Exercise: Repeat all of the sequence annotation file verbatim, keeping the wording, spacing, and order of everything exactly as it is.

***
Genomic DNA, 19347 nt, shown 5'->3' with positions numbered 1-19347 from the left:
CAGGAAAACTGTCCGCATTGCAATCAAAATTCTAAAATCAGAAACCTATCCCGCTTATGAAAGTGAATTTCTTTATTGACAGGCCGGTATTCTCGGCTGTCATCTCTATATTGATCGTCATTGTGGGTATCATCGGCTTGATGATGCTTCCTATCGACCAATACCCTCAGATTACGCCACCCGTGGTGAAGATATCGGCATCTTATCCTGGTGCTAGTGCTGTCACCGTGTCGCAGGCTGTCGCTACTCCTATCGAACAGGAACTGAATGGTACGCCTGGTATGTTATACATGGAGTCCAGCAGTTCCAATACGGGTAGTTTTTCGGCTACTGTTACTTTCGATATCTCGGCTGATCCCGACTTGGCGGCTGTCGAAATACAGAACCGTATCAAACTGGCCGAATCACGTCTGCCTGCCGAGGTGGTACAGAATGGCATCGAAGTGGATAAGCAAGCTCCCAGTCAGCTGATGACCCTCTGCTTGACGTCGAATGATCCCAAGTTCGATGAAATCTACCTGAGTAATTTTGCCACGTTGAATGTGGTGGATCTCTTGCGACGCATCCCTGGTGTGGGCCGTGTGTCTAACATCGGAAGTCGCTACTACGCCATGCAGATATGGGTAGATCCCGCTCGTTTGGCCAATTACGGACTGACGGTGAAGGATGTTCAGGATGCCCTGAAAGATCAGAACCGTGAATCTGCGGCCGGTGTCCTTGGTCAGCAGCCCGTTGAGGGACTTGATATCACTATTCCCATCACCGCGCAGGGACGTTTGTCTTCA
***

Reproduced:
Genomic DNA, 19347 nt, shown 5'->3' with positions numbered 1-19347 from the left:
CAGGAAAACTGTCCGCATTGCAATCAAAATTCTAAAATCAGAAACCTATCCCGCTTATGAAAGTGAATTTCTTTATTGACAGGCCGGTATTCTCGGCTGTCATCTCTATATTGATCGTCATTGTGGGTATCATCGGCTTGATGATGCTTCCTATCGACCAATACCCTCAGATTACGCCACCCGTGGTGAAGATATCGGCATCTTATCCTGGTGCTAGTGCTGTCACCGTGTCGCAGGCTGTCGCTACTCCTATCGAACAGGAACTGAATGGTACGCCTGGTATGTTATACATGGAGTCCAGCAGTTCCAATACGGGTAGTTTTTCGGCTACTGTTACTTTCGATATCTCGGCTGATCCCGACTTGGCGGCTGTCGAAATACAGAACCGTATCAAACTGGCCGAATCACGTCTGCCTGCCGAGGTGGTACAGAATGGCATCGAAGTGGATAAGCAAGCTCCCAGTCAGCTGATGACCCTCTGCTTGACGTCGAATGATCCCAAGTTCGATGAAATCTACCTGAGTAATTTTGCCACGTTGAATGTGGTGGATCTCTTGCGACGCATCCCTGGTGTGGGCCGTGTGTCTAACATCGGAAGTCGCTACTACGCCATGCAGATATGGGTAGATCCCGCTCGTTTGGCCAATTACGGACTGACGGTGAAGGATGTTCAGGATGCCCTGAAAGATCAGAACCGTGAATCTGCGGCCGGTGTCCTTGGTCAGCAGCCCGTTGAGGGACTTGATATCACTATTCCCATCACCGCGCAGGGACGTTTGTCTTCA